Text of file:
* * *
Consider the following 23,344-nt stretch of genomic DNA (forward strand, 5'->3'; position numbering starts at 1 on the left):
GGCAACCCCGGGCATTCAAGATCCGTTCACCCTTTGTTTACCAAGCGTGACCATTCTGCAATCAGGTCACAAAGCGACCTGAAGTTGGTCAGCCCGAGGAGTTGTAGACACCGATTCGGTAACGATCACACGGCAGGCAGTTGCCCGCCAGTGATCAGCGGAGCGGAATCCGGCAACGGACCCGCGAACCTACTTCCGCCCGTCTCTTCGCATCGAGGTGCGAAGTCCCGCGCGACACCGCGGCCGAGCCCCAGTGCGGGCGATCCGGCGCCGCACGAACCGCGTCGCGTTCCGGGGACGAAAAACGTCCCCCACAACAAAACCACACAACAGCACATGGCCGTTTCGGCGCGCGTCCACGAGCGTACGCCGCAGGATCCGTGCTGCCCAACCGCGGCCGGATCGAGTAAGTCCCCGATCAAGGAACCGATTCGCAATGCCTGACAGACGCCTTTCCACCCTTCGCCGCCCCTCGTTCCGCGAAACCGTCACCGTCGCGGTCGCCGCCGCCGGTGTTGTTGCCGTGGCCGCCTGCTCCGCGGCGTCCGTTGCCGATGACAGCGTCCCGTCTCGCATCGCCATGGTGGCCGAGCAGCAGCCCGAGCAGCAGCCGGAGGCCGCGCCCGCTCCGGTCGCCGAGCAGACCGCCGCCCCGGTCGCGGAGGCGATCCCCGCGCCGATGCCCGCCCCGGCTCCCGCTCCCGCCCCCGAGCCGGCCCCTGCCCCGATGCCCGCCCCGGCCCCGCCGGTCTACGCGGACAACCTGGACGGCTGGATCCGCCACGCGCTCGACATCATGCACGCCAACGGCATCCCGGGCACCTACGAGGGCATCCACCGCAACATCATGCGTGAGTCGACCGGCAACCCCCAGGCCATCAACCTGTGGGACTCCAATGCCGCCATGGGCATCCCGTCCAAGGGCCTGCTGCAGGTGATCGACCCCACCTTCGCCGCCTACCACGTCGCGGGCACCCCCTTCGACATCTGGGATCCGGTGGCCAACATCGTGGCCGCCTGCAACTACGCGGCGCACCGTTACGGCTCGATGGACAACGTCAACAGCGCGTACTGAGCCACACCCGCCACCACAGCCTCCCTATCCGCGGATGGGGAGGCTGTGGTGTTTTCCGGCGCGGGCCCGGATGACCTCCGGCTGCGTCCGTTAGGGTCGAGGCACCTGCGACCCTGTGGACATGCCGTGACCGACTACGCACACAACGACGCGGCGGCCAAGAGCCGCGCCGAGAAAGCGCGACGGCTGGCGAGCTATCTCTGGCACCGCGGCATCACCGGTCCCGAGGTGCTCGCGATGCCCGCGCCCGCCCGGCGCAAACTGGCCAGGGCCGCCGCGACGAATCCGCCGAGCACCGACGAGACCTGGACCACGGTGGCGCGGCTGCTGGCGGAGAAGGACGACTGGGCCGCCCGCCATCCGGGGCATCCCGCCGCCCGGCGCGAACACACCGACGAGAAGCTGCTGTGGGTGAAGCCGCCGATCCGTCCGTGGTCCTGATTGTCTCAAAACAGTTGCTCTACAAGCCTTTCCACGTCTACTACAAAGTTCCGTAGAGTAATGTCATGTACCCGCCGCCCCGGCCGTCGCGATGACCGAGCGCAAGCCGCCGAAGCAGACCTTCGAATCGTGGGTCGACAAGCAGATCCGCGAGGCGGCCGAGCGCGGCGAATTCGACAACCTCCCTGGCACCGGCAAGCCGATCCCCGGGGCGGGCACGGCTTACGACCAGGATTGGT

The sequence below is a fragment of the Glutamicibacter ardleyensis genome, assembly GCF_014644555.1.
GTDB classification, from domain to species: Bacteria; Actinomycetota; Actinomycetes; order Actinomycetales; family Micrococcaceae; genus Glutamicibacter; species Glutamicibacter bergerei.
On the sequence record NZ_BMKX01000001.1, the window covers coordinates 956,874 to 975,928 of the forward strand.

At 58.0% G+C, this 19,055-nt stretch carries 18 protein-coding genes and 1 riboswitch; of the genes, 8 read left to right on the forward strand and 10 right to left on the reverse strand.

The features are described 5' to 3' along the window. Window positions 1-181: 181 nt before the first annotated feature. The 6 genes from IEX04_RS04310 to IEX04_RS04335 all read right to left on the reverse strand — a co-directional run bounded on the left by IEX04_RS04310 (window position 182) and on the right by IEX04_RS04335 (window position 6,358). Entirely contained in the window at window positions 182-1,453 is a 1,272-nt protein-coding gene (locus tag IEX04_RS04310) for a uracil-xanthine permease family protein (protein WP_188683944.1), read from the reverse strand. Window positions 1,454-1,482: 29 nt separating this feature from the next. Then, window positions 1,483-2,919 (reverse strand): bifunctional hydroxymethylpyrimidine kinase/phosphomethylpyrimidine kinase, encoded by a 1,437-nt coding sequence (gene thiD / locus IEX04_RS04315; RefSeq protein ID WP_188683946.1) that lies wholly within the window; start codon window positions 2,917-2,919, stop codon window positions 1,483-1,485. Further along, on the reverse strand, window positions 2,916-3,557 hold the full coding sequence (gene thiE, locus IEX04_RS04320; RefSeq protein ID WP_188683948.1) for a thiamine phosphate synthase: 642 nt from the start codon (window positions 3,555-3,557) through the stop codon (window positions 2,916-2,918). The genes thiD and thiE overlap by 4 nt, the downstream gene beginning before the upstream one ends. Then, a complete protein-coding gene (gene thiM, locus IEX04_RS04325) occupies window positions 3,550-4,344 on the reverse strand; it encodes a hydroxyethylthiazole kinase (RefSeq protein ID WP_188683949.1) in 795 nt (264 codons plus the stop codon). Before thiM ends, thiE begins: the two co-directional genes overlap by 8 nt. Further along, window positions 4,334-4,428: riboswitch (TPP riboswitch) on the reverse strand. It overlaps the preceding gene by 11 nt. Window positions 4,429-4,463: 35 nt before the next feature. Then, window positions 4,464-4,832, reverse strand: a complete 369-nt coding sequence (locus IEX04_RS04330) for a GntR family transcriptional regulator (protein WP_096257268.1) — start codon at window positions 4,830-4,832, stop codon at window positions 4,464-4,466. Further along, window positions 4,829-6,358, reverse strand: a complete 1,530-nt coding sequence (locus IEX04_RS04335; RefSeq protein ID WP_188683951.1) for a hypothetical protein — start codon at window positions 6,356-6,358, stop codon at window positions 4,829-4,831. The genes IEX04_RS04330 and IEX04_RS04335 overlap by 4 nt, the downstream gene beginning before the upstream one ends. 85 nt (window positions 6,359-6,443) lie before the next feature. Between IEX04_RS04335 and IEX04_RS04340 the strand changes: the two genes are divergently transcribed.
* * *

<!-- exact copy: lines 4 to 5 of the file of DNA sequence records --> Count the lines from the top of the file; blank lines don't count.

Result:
GTDB classification, from domain to species: Bacteria; Actinomycetota; Actinomycetes; order Actinomycetales; family Micrococcaceae; genus Glutamicibacter; species Glutamicibacter bergerei.
On the sequence record NZ_BMKX01000001.1, the window covers coordinates 956,874 to 975,928 of the forward strand.